tree tuscany

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I found out that what I was seeing was what I knew – but I was surprised nevertheless. Yes, depth of field is less if you triple the amount of megapixels, yes, sometimes I am impatient, yes camera shake is a lot worse than you think, yes the wind moves the camera and the tripod and yes, the Tuscan soil is not as stable as you expect. Use Live View at 400mm, zoom in and shiver at the sight of an slow earth quake – which is in reality just a less than perfect tripod position.
I shouldn’t have been worried. Now I’m at home I see how many pictures are just perfect after some slight post processing, even at 100%. Some are not, but I know, it happens, it happened before and it will always happen. It’s what makes us so happy with the perfect ones.
Still, I’ve got the D800-blues: now I know everything I do is nicer with this camera. There is nothing I want more than to take the D800E back to Tuscany or to the Drôme, or just anywhere where the world is beautiful and spend my time with her. Alas, that's impossible – at least for a while. Yes, I’ve got the D800- blues and I’m sure she’s got it too.

Progress doesn't always make us blissfully happy. All those years we were happy with 12 MP, and then all of a sudden we got 36. (Yes some of us had 24, but those were a happy few and I didn’t belong them - except for some prolonged testing periods.)
Now I’ve got it, 36 MP and even 10-20% more resolution thanks to no OLP-filter, but I’ve got also something else: the D800-blues. Let me explain.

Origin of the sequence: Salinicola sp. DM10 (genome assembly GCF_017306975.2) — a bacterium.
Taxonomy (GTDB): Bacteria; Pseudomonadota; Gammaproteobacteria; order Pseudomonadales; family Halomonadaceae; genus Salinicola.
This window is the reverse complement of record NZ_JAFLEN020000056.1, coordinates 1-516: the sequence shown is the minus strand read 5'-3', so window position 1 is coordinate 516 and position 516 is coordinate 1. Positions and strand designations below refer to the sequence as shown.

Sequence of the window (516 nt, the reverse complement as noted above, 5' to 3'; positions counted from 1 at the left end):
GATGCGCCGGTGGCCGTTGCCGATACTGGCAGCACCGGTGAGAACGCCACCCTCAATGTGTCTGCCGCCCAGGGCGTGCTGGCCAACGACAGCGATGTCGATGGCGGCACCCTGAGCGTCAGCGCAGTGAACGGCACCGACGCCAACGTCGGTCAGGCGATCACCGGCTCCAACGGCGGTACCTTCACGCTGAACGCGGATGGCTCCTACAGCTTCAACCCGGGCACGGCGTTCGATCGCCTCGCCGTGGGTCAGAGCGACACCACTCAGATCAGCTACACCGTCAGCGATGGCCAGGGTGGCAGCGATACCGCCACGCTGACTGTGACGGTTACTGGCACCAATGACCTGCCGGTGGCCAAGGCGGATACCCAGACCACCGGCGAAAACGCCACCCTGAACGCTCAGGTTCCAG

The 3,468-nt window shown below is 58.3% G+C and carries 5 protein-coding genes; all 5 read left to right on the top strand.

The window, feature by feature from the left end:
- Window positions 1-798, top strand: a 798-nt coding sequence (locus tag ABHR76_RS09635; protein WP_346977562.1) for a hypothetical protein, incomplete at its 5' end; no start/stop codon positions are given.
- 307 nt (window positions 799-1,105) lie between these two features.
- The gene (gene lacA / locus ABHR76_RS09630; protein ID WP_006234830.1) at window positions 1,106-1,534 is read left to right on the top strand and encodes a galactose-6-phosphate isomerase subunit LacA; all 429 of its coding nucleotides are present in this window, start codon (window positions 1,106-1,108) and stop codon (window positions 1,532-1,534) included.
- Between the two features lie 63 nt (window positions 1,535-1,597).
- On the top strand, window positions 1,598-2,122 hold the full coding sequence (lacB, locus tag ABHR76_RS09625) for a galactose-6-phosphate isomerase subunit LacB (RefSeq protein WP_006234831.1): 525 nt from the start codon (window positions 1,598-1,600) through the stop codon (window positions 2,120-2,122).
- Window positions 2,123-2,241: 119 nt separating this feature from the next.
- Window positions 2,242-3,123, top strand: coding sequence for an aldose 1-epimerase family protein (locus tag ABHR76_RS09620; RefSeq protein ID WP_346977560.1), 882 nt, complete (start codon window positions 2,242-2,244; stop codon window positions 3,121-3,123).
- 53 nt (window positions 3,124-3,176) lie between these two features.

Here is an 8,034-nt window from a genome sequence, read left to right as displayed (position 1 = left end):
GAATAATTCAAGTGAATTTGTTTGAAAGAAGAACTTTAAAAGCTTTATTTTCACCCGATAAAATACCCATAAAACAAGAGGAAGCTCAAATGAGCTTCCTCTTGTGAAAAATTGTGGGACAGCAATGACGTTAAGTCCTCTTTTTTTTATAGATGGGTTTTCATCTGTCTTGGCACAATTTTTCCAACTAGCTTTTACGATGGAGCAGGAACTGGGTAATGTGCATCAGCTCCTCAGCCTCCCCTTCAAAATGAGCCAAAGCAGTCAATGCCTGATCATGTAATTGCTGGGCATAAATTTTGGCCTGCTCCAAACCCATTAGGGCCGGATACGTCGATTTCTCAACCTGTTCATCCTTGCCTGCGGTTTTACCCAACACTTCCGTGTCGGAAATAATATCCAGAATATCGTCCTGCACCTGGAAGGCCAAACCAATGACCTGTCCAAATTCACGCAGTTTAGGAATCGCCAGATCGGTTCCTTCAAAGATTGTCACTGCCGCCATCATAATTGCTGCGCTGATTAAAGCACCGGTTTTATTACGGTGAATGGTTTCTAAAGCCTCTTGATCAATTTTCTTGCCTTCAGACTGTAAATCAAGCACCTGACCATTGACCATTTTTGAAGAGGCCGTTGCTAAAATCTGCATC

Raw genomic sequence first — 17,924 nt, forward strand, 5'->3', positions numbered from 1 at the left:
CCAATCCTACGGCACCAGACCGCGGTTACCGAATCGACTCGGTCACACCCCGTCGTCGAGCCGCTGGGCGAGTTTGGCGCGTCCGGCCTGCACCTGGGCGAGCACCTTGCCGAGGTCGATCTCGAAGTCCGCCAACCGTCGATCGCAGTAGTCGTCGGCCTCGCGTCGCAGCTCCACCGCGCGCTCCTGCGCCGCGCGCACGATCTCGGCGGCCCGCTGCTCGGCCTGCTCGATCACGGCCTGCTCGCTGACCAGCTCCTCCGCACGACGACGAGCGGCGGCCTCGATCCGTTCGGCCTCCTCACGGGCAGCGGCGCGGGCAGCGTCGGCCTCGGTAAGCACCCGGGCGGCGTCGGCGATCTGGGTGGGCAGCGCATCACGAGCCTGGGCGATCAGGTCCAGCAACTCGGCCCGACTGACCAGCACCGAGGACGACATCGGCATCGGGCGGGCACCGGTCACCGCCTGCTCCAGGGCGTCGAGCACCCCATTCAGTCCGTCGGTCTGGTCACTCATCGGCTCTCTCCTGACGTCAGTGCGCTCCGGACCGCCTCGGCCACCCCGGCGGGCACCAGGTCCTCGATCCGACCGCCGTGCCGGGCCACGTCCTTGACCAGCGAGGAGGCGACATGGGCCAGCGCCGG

This camera makes me a little worried while taking pictures: is the camera ok, are my lenses, is my tripod? I checked the outer focus points, and even let the camera calibrate before I left (more about that this here). I checked my lenses, set up AF fine tuning and still some pictures were not sharp enough - for 100% that is. At 50% - what roughly used to be 100% at 12 MP – the pictures were perfect. That means I was constantly making better pictures than before. Often it looked like they had exactly the resolution I could expect from 36 MP, sometimes less, but always more – than previously.

Picture data: 1/50s f/8 70-200/2.8 VRII @ 200mm, approx. DX-crop.
(I made the picture first without the crop and started then to look for a different viewpoint . By the time I went back to my original position to make the picture with 300 mm the light had changed. I was very happy the D800E compensated for my mistake by allowing me to crop.).




On Nikon camera's, Nikon lenses and more
By Dré de Man, photographer, journalist, and author of 22 books on digital photography and Nikon camera's